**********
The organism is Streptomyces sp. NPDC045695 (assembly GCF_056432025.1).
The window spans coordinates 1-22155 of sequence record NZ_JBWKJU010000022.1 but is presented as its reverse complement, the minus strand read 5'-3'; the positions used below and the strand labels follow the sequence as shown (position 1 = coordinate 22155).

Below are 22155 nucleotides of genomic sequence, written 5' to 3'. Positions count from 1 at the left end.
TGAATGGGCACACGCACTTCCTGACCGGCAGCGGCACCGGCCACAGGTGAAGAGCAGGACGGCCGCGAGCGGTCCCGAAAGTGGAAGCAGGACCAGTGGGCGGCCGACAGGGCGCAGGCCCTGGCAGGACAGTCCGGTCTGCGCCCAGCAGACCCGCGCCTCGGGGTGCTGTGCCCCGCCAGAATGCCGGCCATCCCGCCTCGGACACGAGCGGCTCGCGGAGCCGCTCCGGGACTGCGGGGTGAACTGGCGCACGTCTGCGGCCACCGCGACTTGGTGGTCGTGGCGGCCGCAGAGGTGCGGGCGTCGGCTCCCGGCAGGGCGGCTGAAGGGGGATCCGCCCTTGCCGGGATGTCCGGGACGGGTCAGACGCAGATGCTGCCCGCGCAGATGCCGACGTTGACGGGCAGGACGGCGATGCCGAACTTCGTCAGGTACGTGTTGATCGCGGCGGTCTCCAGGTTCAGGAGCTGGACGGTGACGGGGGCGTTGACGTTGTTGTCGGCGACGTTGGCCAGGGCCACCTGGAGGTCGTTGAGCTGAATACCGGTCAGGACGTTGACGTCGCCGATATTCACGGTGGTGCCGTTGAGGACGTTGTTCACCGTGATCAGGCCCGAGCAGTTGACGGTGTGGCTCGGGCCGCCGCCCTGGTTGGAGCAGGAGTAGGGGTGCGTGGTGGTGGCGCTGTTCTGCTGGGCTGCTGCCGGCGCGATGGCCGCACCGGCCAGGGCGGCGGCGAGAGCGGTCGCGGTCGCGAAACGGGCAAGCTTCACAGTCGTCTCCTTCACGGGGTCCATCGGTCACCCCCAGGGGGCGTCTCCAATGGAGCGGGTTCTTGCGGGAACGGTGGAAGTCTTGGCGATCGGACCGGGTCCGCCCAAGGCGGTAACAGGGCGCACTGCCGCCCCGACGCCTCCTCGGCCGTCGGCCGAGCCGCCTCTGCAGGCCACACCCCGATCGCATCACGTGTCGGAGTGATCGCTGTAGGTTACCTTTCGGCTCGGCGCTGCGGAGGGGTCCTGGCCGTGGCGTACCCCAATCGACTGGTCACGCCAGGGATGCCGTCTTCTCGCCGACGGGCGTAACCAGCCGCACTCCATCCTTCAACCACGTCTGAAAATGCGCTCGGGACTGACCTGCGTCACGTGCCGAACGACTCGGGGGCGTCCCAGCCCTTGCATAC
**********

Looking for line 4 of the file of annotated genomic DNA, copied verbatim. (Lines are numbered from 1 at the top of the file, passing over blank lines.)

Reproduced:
TGAATGGGCACACGCACTTCCTGACCGGCAGCGGCACCGGCCACAGGTGAAGAGCAGGACGGCCGCGAGCGGTCCCGAAAGTGGAAGCAGGACCAGTGGGCGGCCGACAGGGCGCAGGCCCTGGCAGGACAGTCCGGTCTGCGCCCAGCAGACCCGCGCCTCGGGGTGCTGTGCCCCGCCAGAATGCCGGCCATCCCGCCTCGGACACGAGCGGCTCGCGGAGCCGCTCCGGGACTGCGGGGTGAACTGGCGCACGTCTGCGGCCACCGCGACTTGGTGGTCGTGGCGGCCGCAGAGGTGCGGGCGTCGGCTCCCGGCAGGGCGGCTGAAGGGGGATCCGCCCTTGCCGGGATGTCCGGGACGGGTCAGACGCAGATGCTGCCCGCGCAGATGCCGACGTTGACGGGCAGGACGGCGATGCCGAACTTCGTCAGGTACGTGTTGATCGCGGCGGTCTCCAGGTTCAGGAGCTGGACGGTGACGGGGGCGTTGACGTTGTTGTCGGCGACGTTGGCCAGGGCCACCTGGAGGTCGTTGAGCTGAATACCGGTCAGGACGTTGACGTCGCCGATATTCACGGTGGTGCCGTTGAGGACGTTGTTCACCGTGATCAGGCCCGAGCAGTTGACGGTGTGGCTCGGGCCGCCGCCCTGGTTGGAGCAGGAGTAGGGGTGCGTGGTGGTGGCGCTGTTCTGCTGGGCTGCTGCCGGCGCGATGGCCGCACCGGCCAGGGCGGCGGCGAGAGCGGTCGCGGTCGCGAAACGGGCAAGCTTCACAGTCGTCTCCTTCACGGGGTCCATCGGTCACCCCCAGGGGGCGTCTCCAATGGAGCGGGTTCTTGCGGGAACGGTGGAAGTCTTGGCGATCGGACCGGGTCCGCCCAAGGCGGTAACAGGGCGCACTGCCGCCCCGACGCCTCCTCGGCCGTCGGCCGAGCCGCCTCTGCAGGCCACACCCCGATCGCATCACGTGTCGGAGTGATCGCTGTAGGTTACCTTTCGGCTCGGCGCTGCGGAGGGGTCCTGGCCGTGGCGTACCCCAATCGACTGGTCACGCCAGGGATGCCGTCTTCTCGCCGACGGGCGTAACCAGCCGCACTCCATCCTTCAACCACGTCTGAAAATGCGCTCGGGACTGACCTGCGTCACGTGCCGAACGACTCGGGGGCGTCCCAGCCCTTGCATAC